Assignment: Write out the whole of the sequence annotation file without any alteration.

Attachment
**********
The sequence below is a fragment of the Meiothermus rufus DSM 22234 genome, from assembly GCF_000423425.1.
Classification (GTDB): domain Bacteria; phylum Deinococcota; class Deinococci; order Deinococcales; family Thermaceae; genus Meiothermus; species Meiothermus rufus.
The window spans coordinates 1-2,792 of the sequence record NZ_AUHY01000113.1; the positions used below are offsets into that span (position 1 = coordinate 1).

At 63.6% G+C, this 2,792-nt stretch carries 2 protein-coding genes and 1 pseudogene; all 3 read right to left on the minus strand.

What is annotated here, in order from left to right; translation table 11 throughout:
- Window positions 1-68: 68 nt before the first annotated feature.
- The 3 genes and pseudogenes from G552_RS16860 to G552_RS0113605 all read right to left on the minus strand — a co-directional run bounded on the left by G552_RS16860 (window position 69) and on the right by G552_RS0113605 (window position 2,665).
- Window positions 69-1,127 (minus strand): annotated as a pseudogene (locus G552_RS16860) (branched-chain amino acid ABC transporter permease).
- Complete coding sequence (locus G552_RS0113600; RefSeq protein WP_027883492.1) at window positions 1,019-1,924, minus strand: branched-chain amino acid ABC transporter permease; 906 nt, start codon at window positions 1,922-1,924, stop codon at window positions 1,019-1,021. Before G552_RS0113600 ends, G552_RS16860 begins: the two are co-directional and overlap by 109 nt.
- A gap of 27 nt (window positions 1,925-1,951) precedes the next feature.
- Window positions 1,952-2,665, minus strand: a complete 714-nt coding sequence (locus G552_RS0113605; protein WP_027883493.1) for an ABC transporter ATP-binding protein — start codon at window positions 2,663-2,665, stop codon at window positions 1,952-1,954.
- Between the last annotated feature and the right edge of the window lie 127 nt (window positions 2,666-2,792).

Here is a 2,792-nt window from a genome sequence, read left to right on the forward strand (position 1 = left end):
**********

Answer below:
The sequence below is a fragment of the Meiothermus rufus DSM 22234 genome, from assembly GCF_000423425.1.
Classification (GTDB): domain Bacteria; phylum Deinococcota; class Deinococci; order Deinococcales; family Thermaceae; genus Meiothermus; species Meiothermus rufus.
The window spans coordinates 1-2,792 of the sequence record NZ_AUHY01000113.1; the positions used below are offsets into that span (position 1 = coordinate 1).

At 63.6% G+C, this 2,792-nt stretch carries 2 protein-coding genes and 1 pseudogene; all 3 read right to left on the minus strand.

What is annotated here, in order from left to right; translation table 11 throughout:
- Window positions 1-68: 68 nt before the first annotated feature.
- The 3 genes and pseudogenes from G552_RS16860 to G552_RS0113605 all read right to left on the minus strand — a co-directional run bounded on the left by G552_RS16860 (window position 69) and on the right by G552_RS0113605 (window position 2,665).
- Window positions 69-1,127 (minus strand): annotated as a pseudogene (locus G552_RS16860) (branched-chain amino acid ABC transporter permease).
- Complete coding sequence (locus G552_RS0113600; RefSeq protein WP_027883492.1) at window positions 1,019-1,924, minus strand: branched-chain amino acid ABC transporter permease; 906 nt, start codon at window positions 1,922-1,924, stop codon at window positions 1,019-1,021. Before G552_RS0113600 ends, G552_RS16860 begins: the two are co-directional and overlap by 109 nt.
- A gap of 27 nt (window positions 1,925-1,951) precedes the next feature.
- Window positions 1,952-2,665, minus strand: a complete 714-nt coding sequence (locus G552_RS0113605; protein WP_027883493.1) for an ABC transporter ATP-binding protein — start codon at window positions 2,663-2,665, stop codon at window positions 1,952-1,954.
- Between the last annotated feature and the right edge of the window lie 127 nt (window positions 2,666-2,792).

Here is a 2,792-nt window from a genome sequence, read left to right on the forward strand (position 1 = left end):